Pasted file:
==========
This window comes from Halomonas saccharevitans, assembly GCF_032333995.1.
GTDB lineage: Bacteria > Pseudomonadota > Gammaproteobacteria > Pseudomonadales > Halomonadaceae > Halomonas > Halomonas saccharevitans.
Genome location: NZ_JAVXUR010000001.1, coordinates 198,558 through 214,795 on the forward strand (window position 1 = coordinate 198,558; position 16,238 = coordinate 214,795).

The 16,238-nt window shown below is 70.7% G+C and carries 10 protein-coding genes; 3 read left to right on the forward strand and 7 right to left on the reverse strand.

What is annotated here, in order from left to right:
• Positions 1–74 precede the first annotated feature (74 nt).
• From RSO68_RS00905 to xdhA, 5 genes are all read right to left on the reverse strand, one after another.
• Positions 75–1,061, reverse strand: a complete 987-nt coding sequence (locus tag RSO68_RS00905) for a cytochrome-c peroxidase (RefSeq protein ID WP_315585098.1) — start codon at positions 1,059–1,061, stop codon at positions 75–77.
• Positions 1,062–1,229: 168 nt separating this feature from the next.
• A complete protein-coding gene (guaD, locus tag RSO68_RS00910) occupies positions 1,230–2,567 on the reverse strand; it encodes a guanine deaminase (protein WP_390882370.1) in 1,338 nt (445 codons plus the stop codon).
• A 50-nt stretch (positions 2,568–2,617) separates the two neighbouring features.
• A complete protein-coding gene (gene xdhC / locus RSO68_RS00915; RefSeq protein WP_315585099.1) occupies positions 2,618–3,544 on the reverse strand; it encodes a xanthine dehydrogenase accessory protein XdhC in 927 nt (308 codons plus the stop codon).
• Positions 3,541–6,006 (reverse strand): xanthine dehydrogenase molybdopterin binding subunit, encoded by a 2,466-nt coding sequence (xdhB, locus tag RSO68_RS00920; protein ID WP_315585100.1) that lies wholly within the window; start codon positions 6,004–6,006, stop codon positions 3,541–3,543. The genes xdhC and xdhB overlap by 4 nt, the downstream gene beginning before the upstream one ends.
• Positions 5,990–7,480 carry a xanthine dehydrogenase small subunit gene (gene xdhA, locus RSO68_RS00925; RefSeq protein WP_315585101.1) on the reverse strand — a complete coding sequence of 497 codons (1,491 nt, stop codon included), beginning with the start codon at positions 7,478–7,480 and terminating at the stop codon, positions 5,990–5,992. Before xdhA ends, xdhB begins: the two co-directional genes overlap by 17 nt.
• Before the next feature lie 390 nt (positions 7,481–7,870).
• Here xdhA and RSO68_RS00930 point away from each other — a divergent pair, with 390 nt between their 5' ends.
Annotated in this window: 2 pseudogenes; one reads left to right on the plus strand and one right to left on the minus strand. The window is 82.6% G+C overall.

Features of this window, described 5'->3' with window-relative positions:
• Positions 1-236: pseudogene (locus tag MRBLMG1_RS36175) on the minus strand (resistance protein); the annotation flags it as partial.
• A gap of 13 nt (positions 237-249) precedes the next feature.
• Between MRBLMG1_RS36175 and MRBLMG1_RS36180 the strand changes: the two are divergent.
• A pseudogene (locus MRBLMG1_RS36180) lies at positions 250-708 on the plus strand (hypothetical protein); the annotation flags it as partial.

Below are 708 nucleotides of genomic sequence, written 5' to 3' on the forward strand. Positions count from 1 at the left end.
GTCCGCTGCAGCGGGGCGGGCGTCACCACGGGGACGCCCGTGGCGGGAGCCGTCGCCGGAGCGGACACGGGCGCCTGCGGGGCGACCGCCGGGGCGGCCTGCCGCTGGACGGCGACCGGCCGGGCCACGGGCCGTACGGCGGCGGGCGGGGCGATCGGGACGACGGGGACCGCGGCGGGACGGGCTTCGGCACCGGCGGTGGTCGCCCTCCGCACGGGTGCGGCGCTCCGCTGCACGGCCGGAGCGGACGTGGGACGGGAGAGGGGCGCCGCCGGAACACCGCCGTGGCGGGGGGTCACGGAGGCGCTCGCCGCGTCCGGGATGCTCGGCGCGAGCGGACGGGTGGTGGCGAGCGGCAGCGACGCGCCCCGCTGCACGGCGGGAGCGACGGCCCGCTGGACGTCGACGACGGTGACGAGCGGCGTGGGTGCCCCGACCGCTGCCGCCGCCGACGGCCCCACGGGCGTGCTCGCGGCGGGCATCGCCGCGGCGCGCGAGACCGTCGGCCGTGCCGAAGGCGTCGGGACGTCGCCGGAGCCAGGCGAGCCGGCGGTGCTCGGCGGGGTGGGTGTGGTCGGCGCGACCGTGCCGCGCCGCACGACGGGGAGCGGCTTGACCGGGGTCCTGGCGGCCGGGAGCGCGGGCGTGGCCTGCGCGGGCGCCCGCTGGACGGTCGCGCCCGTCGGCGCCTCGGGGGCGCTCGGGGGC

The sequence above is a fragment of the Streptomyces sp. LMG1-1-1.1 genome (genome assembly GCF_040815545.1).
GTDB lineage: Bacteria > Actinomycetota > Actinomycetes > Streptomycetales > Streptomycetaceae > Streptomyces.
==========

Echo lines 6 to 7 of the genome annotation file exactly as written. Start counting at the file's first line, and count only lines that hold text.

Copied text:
• Positions 1–74 precede the first annotated feature (74 nt).
• From RSO68_RS00905 to xdhA, 5 genes are all read right to left on the reverse strand, one after another.